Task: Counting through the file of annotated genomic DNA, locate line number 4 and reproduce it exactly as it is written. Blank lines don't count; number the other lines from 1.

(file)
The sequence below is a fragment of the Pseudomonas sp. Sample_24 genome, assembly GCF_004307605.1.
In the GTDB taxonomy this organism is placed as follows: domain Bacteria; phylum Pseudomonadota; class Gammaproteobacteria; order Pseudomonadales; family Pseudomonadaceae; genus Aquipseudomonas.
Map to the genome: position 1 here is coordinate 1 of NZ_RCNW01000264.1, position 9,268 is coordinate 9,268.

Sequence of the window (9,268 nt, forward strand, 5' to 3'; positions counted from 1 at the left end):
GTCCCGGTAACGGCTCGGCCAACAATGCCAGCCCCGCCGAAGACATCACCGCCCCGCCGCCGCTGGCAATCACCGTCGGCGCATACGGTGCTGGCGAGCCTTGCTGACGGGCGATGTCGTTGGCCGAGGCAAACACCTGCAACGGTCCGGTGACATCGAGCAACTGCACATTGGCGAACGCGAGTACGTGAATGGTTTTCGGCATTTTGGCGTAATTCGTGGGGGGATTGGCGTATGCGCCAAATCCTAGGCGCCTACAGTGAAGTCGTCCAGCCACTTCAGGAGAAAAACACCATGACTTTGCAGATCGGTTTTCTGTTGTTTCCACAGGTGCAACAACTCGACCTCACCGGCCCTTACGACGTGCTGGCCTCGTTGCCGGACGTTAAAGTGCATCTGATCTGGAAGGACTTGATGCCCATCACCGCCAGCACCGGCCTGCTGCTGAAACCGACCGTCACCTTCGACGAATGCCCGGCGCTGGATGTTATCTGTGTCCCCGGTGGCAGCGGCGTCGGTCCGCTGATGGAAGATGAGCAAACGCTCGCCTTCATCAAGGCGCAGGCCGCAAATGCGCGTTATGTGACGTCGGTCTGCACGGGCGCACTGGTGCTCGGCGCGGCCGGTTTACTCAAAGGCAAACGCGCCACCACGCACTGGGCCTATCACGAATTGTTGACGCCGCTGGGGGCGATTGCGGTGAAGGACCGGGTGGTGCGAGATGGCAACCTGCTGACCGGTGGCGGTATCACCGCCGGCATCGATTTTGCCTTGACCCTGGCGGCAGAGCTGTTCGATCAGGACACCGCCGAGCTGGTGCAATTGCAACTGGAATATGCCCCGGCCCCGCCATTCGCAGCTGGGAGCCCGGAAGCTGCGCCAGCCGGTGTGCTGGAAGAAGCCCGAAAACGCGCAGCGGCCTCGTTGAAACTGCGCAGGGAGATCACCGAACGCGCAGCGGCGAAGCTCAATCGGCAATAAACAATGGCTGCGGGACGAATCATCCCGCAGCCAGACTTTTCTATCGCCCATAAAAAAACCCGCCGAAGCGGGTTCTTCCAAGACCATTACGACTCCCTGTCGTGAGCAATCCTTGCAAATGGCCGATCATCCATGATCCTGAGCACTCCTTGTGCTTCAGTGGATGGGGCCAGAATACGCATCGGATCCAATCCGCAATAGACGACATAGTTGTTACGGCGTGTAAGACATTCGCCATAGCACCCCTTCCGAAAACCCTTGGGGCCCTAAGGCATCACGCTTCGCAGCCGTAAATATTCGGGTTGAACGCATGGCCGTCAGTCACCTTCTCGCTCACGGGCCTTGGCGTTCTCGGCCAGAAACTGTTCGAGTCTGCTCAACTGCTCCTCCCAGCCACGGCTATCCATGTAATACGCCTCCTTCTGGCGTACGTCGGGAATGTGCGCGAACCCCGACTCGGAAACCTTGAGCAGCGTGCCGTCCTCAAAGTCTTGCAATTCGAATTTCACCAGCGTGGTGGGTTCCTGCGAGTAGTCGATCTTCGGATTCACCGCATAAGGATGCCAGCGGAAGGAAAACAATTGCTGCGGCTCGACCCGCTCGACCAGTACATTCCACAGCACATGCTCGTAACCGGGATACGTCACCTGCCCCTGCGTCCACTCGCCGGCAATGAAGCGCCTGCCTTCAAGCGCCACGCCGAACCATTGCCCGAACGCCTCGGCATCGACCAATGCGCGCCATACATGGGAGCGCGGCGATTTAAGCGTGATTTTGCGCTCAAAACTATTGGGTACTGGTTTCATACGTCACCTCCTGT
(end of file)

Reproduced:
Sequence of the window (9,268 nt, forward strand, 5' to 3'; positions counted from 1 at the left end):